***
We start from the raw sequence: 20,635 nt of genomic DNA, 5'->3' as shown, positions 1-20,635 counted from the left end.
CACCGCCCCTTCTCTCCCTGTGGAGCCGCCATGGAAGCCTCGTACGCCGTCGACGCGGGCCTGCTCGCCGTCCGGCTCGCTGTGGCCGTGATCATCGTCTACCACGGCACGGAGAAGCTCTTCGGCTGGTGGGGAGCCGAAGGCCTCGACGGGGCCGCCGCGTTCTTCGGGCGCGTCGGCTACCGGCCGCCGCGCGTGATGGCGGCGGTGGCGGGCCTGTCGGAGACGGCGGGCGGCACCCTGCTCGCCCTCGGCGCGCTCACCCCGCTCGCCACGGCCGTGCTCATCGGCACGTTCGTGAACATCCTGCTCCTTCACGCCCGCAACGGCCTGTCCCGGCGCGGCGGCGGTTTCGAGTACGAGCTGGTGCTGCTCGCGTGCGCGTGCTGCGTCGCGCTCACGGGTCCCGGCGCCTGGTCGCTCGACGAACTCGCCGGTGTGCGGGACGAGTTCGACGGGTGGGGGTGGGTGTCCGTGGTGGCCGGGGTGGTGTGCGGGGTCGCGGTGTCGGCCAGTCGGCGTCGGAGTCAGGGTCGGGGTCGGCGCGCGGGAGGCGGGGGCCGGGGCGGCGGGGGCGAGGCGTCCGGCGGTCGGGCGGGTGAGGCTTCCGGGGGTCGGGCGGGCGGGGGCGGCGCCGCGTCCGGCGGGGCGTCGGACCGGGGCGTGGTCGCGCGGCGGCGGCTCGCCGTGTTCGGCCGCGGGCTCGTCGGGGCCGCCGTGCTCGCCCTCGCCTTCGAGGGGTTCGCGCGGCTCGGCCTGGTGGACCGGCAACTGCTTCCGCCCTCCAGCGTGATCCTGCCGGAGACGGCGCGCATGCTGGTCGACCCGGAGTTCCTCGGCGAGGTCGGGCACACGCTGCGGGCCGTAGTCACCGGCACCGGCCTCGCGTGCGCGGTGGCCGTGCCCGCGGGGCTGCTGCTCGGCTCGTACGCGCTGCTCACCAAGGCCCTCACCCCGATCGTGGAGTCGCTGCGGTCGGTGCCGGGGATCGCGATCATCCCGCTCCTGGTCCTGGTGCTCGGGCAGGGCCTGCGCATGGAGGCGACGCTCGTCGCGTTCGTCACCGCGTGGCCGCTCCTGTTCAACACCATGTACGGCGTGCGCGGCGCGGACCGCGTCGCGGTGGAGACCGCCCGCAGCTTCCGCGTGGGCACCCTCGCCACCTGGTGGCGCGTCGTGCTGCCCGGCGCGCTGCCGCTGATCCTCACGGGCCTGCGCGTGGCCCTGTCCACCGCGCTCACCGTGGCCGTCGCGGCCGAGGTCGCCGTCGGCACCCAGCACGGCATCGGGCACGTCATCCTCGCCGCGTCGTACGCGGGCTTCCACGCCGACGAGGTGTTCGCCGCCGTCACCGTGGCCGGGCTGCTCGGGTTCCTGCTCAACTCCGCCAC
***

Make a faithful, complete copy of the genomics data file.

We start from the raw sequence: 20,635 nt of genomic DNA, 5'->3' as shown, positions 1-20,635 counted from the left end.
CACCGCCCCTTCTCTCCCTGTGGAGCCGCCATGGAAGCCTCGTACGCCGTCGACGCGGGCCTGCTCGCCGTCCGGCTCGCTGTGGCCGTGATCATCGTCTACCACGGCACGGAGAAGCTCTTCGGCTGGTGGGGAGCCGAAGGCCTCGACGGGGCCGCCGCGTTCTTCGGGCGCGTCGGCTACCGGCCGCCGCGCGTGATGGCGGCGGTGGCGGGCCTGTCGGAGACGGCGGGCGGCACCCTGCTCGCCCTCGGCGCGCTCACCCCGCTCGCCACGGCCGTGCTCATCGGCACGTTCGTGAACATCCTGCTCCTTCACGCCCGCAACGGCCTGTCCCGGCGCGGCGGCGGTTTCGAGTACGAGCTGGTGCTGCTCGCGTGCGCGTGCTGCGTCGCGCTCACGGGTCCCGGCGCCTGGTCGCTCGACGAACTCGCCGGTGTGCGGGACGAGTTCGACGGGTGGGGGTGGGTGTCCGTGGTGGCCGGGGTGGTGTGCGGGGTCGCGGTGTCGGCCAGTCGGCGTCGGAGTCAGGGTCGGGGTCGGCGCGCGGGAGGCGGGGGCCGGGGCGGCGGGGGCGAGGCGTCCGGCGGTCGGGCGGGTGAGGCTTCCGGGGGTCGGGCGGGCGGGGGCGGCGCCGCGTCCGGCGGGGCGTCGGACCGGGGCGTGGTCGCGCGGCGGCGGCTCGCCGTGTTCGGCCGCGGGCTCGTCGGGGCCGCCGTGCTCGCCCTCGCCTTCGAGGGGTTCGCGCGGCTCGGCCTGGTGGACCGGCAACTGCTTCCGCCCTCCAGCGTGATCCTGCCGGAGACGGCGCGCATGCTGGTCGACCCGGAGTTCCTCGGCGAGGTCGGGCACACGCTGCGGGCCGTAGTCACCGGCACCGGCCTCGCGTGCGCGGTGGCCGTGCCCGCGGGGCTGCTGCTCGGCTCGTACGCGCTGCTCACCAAGGCCCTCACCCCGATCGTGGAGTCGCTGCGGTCGGTGCCGGGGATCGCGATCATCCCGCTCCTGGTCCTGGTGCTCGGGCAGGGCCTGCGCATGGAGGCGACGCTCGTCGCGTTCGTCACCGCGTGGCCGCTCCTGTTCAACACCATGTACGGCGTGCGCGGCGCGGACCGCGTCGCGGTGGAGACCGCCCGCAGCTTCCGCGTGGGCACCCTCGCCACCTGGTGGCGCGTCGTGCTGCCCGGCGCGCTGCCGCTGATCCTCACGGGCCTGCGCGTGGCCCTGTCCACCGCGCTCACCGTGGCCGTCGCGGCCGAGGTCGCCGTCGGCACCCAGCACGGCATCGGGCACGTCATCCTCGCCGCGTCGTACGCGGGCTTCCACGCCGACGAGGTGTTCGCCGCCGTCACCGTGGCCGGGCTGCTCGGGTTCCTGCTCAACTCCGCCAC